The Centers for Disease Control and Prevention (CDC) has released new guidance on recognizing and caring for children and adolescents with monkeypox.
“Pediatricians should know about monkeypox, be prepared to answer parents’ questions but recognize that it’s incredibly rare,” said Kristina Bryant, M.D., FAAP, a member of the AAP Committee on Infectious Diseases.
There have been two pediatric cases among more than 3,500 cases in the U.S., according to the CDC. The agency’s new guidance covers prevention, symptoms, management, treatment, vaccines, infection control and breastfeeding.
Rash is the most common monkeypox symptom, and Dr. Bryant said it can look similar to more common rashes like those caused by chickenpox, herpes, allergic skin rashes, and hand, foot and mouth disease.
The monkeypox rash typically begins as maculopapular lesions then progresses to vesicles, pustules and scabs. Other common symptoms include fever, lymphadenopathy, fatigue and headache, although these do not always appear.
Clinicians should use their judgment on testing and consider the patient’s history of contact with someone who has a confirmed or probable case, close contact with men who have sex with men (MSM) or travel that puts them at risk. Clinicians should contact their jurisdictional health department when they suspect a patient has monkeypox.
Children with monkeypox should cover their skin lesions and keep from scratching them or touching their eyes, according to the guidance. Most infections are mild. Children and adolescents may need treatment if they have severe disease or complications or if they are at risk of severe disease. Children at higher risk include those who are under 8 years or have immunocompromising conditions or certain skin conditions.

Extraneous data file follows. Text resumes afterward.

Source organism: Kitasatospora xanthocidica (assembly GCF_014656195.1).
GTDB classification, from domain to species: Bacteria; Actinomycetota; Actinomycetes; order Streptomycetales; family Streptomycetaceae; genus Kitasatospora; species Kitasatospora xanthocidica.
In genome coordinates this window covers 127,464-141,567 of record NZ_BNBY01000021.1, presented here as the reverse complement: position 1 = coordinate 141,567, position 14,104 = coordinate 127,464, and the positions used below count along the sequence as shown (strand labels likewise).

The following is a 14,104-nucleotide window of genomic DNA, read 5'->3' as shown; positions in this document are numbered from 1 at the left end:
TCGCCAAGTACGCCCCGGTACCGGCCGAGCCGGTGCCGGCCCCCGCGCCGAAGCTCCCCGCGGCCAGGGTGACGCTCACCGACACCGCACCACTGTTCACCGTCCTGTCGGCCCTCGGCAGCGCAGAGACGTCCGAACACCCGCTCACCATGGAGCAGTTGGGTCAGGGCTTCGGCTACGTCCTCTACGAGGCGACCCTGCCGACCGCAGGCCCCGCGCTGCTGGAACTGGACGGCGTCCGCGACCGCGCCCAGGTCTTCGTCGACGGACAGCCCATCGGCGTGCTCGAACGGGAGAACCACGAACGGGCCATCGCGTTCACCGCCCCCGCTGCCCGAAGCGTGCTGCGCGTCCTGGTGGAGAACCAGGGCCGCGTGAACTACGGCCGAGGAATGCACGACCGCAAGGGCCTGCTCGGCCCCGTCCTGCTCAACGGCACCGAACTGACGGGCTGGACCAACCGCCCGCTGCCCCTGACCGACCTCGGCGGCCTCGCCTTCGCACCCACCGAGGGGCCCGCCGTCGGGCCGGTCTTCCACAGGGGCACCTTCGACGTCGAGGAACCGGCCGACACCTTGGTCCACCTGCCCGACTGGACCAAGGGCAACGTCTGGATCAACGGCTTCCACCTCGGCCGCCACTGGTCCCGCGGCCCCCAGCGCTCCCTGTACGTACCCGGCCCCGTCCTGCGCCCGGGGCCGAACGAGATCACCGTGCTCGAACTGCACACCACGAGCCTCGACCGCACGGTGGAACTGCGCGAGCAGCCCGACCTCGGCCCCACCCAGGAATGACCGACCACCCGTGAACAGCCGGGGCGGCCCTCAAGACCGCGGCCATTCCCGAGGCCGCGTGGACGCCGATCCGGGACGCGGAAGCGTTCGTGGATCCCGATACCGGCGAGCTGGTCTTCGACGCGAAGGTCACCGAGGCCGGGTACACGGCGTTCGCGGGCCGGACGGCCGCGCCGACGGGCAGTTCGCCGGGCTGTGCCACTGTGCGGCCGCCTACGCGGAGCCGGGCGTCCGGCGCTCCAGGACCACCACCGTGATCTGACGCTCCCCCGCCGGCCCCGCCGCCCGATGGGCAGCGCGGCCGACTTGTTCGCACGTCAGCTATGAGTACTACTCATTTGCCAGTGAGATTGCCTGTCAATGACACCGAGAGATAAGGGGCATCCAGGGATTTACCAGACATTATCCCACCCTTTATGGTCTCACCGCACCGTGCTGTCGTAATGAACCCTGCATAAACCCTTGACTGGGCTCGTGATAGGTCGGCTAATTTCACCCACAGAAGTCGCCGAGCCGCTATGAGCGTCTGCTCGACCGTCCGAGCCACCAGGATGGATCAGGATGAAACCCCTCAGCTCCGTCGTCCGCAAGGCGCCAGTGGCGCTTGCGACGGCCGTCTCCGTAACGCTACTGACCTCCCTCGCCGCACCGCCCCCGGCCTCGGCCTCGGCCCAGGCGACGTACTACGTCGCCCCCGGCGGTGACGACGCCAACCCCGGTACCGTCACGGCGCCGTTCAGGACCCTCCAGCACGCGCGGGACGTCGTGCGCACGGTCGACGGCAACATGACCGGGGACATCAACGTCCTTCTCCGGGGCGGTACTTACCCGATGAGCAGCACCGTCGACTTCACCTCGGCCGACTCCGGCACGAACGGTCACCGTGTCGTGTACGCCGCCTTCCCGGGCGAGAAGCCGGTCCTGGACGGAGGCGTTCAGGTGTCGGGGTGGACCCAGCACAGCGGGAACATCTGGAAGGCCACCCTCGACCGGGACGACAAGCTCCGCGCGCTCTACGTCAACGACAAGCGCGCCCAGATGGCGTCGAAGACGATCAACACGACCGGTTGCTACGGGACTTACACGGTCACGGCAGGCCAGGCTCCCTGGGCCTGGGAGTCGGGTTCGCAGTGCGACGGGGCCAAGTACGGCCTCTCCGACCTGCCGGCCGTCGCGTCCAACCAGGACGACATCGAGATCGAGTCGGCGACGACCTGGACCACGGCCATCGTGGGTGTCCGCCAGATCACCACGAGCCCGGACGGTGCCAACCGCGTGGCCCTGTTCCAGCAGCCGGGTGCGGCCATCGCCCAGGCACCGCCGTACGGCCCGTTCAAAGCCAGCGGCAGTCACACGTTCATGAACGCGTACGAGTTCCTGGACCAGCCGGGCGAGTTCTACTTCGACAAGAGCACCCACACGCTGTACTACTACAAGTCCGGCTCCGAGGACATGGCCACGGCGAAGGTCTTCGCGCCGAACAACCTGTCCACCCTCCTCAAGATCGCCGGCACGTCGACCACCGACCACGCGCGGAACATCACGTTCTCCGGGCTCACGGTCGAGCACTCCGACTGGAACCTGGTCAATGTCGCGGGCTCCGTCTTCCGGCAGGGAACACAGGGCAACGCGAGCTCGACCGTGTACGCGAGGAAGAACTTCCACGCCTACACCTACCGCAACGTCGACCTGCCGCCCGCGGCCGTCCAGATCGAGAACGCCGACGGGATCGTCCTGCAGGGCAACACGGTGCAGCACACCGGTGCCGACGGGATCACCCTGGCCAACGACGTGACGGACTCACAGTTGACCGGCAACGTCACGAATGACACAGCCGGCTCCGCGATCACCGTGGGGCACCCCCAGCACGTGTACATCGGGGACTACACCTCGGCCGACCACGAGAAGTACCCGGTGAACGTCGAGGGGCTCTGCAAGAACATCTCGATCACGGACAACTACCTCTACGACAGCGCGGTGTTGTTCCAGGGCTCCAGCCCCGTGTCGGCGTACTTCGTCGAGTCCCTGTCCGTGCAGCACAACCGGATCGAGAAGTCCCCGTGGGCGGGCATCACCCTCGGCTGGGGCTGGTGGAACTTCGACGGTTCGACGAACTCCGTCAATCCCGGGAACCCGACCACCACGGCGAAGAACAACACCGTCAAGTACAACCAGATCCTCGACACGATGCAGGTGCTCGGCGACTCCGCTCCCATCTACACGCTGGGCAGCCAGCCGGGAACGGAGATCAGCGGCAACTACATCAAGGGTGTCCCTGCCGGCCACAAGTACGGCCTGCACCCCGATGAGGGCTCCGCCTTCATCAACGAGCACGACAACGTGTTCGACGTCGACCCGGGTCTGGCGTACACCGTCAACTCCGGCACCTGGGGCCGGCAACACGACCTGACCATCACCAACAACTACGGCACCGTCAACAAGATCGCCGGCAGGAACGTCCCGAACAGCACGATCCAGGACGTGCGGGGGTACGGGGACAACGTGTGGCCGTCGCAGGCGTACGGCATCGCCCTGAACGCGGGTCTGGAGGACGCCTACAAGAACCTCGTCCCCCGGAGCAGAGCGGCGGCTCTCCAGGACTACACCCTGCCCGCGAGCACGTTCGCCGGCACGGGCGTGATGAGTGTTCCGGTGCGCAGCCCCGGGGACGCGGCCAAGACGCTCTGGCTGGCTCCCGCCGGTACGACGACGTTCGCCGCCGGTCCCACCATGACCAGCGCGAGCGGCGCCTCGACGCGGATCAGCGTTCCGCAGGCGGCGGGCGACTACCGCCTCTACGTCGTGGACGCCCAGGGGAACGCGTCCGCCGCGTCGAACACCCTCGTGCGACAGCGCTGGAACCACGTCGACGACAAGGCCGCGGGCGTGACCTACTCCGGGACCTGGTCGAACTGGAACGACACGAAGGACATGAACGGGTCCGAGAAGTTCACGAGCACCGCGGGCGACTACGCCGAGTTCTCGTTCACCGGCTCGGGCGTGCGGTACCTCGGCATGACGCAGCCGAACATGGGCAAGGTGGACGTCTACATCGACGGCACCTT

Tecovirimat is the first-line treatment and is being used under investigational protocol. The CDC recently streamlined the process to obtain it. It is available in both oral and intravenous forms.
Unlike some other rashes, monkeypox remains contagious until the scabs fall off and new skin has formed, according to Dr. Bryant, hospital epidemiologist at Norton Children’s Hospital in Louisville, Ky., and professor of pediatrics at the University of Louisville.
The CDC recommends children with immunocompromising conditions avoid close contact with someone who has monkeypox and wear a well-fitting mask or respirator if contact can’t be avoided. People with monkeypox should avoid contact with other people and pets while contagious. If possible, one person should be the caregiver of a child with monkeypox and should avoid skin-to-skin contact with the rash. Children over 2 years who have monkeypox should wear a well-fitting mask when interacting with a caregiver, and the caregiver should wear gloves when handling bandages or clothing.
Children and adolescents exposed to monkeypox may be eligible for post-exposure prophylaxis (PEP). Clinicians should consult their health department regarding pediatric use of PEP products such as vaccination, immune globulin and antiviral medication. The two-dose Jynneos vaccine can be used in children and adolescents under a single patient expanded access investigational new drug protocol, but supply is limited. The ACAM2000 vaccine also can be used under investigational protocol but is associated with adverse events and is contraindicated for children under 12 months and children and adolescents with certain underlying conditions.
Babies born to someone with suspected or confirmed monkeypox should undergo early bathing, and PEP should be considered, according to the CDC. They also should stay in a separate room and not have direct contact with the person who is infected. Breastfeeding should be delayed during the isolation period, and mothers should be encouraged to pump and discard milk.
“We just don’t really know if this virus is transmitted in breastmilk,” Dr. Bryant said. “This is the guidance right now being very cautious, and as we get more data then the guidance could evolve.”
If a child has monkeypox, the decision to breastfeed from an uninfected caregiver should be made on a case-by-case basis.
At the other end of the pediatric age spectrum are teens and young adults who should be educated about the impact the outbreak is having on men who have sex with men.
“Our teenagers should receive information about monkeypox, particularly those who are teenage MSM,” Dr. Bryant said. “They need to know about this virus and how to protect themselves.”